‘And forgive us our sins,
For we ourselves also forgive everyone who is indebted to us.
And lead us not into temptation.’”
(a) Forgive us our sins. Jesus taught the disciples to pray for the forgiveness of sins and on the cross he answered their prayer.
On the cross the Lamb of God bore the sins of the whole world (John 1:29, 2 John 2:2). All your sins, past, present, and future, have been forgiven or carried away as far as the east is from the west (Ps. 103:12). On the night he rose from the dead, Jesus told the disciples to preach the remission of sins or the good news of unconditional forgiveness (see entry for Luke 24:47).
(b) We ourselves also forgive everyone. This is the same message Jesus preached in the Sermon on the Mount (Matt. 6:12), but without the law. There is none of the conditional forgiveness of Matthew 6:14-15.
Jesus preached old covenant law to those under the law, but as the messenger of the new covenant, he also demonstrated and proclaimed unconditional forgiveness that came through the cross (Matt. 9:2, 18:27, Luke 7:42, 47, 23:34).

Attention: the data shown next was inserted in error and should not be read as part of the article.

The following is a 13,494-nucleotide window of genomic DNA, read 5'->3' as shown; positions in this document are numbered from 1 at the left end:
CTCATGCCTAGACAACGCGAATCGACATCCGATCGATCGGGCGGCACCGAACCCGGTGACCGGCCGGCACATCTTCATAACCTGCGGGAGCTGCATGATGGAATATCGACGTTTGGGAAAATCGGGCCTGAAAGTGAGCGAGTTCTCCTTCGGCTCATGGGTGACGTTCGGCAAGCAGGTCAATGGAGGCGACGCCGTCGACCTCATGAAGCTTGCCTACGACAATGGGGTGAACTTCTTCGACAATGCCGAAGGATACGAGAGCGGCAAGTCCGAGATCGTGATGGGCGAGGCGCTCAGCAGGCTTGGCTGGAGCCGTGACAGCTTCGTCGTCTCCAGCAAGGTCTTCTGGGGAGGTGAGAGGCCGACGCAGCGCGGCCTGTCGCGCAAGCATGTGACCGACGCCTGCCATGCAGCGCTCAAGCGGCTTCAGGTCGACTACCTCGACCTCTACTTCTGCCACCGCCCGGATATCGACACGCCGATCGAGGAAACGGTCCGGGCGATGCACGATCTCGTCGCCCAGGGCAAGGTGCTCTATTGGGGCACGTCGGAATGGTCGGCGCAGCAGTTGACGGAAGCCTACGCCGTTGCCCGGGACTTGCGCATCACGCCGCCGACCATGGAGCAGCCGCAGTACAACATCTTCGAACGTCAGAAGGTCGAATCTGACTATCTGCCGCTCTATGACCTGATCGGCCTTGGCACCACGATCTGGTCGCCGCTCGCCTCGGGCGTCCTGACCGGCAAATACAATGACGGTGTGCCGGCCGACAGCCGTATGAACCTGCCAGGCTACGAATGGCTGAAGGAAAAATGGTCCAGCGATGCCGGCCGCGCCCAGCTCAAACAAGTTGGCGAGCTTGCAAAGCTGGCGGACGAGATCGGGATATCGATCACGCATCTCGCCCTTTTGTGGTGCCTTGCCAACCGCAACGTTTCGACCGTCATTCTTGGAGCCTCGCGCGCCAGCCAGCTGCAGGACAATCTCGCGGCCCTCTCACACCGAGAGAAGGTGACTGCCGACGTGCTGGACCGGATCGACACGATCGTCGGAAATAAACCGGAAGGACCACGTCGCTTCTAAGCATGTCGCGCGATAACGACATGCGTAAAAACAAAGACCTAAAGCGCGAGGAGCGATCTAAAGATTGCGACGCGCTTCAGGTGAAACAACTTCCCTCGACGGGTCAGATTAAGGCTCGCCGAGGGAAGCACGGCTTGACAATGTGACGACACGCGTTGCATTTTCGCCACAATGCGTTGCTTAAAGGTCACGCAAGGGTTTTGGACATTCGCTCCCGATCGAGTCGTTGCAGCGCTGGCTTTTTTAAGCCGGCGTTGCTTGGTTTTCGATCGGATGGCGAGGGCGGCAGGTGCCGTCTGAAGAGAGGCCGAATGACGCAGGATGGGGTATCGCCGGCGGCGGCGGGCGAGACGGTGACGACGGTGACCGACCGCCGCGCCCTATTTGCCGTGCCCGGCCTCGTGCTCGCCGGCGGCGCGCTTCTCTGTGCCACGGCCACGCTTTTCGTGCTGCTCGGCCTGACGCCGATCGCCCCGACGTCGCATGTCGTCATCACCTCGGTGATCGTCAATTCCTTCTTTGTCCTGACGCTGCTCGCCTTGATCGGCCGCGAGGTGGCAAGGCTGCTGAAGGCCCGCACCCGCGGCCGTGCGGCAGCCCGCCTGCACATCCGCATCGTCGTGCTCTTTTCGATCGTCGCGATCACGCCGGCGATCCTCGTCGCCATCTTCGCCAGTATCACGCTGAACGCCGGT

But He said, “On the contrary, blessed are those who hear the word of God and observe it.”
To hear the word of God and observe it is to repent and believe the good news of Jesus. Jesus is the Living Word of God (John 1:1, 14, Rev. 19:13). He is the Word of life (1 John 1:1) who imparts life to those who trust him.
The people of Nazareth are an example of those who heard the word of God but did not heed it (Luke 4:28).
See entry for Word of God.
“The men of Nineveh will stand up with this generation at the judgment and condemn it, because they repented at the preaching of Jonah; and behold, something greater than Jonah is here.
Repented. To repent means to change your mind. In context, it means changing your mind about Christ and the goodness of God (Rom. 2:4). “Change your unbelieving mind and believe the glad tidings of God’s grace and forgiveness” (see Mark 1:15). Jesus is talking about people who heard the gospel and believed it.
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